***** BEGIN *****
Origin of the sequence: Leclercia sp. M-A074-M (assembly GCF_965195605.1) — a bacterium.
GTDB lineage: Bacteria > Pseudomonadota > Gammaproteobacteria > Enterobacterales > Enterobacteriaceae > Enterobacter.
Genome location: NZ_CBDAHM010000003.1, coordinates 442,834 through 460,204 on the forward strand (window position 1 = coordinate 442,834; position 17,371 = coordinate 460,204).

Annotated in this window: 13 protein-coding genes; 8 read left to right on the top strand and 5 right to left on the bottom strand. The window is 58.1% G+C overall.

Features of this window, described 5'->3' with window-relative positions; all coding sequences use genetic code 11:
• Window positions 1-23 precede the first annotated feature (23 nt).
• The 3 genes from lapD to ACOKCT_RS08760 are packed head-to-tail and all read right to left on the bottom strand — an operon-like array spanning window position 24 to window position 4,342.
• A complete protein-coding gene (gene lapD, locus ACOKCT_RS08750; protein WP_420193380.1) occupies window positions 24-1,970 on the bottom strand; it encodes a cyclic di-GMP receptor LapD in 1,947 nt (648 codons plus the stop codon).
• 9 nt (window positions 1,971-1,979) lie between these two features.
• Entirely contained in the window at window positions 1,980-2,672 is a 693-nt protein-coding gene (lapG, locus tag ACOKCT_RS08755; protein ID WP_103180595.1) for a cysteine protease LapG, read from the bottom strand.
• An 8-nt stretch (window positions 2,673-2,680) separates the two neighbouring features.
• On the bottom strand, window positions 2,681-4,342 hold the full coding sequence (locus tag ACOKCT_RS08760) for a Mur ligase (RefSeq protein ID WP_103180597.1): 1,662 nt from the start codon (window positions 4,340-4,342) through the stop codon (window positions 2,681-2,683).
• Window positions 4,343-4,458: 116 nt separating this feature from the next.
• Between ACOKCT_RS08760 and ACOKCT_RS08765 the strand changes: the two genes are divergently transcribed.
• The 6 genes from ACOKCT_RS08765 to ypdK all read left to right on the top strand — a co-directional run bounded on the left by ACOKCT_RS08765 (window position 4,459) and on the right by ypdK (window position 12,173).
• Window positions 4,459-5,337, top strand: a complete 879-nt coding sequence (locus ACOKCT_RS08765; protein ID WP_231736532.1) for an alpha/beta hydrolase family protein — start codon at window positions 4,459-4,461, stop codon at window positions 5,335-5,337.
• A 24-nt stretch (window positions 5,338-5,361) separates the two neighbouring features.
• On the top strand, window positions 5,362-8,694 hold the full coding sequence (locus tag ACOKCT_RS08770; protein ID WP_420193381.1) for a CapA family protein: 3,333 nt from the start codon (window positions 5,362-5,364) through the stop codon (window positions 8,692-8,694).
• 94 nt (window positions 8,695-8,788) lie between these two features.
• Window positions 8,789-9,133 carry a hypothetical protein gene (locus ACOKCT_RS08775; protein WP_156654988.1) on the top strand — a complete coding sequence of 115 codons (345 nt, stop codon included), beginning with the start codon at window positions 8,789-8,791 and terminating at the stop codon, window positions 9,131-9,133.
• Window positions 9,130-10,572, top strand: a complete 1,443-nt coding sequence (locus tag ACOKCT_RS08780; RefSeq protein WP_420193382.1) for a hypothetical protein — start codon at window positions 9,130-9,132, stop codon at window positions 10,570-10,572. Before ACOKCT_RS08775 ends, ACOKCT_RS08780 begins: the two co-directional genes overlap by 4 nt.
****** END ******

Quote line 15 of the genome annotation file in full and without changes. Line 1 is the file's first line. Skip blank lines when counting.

• The 6 genes from ACOKCT_RS08765 to ypdK all read left to right on the top strand — a co-directional run bounded on the left by ACOKCT_RS08765 (window position 4,459) and on the right by ypdK (window position 12,173).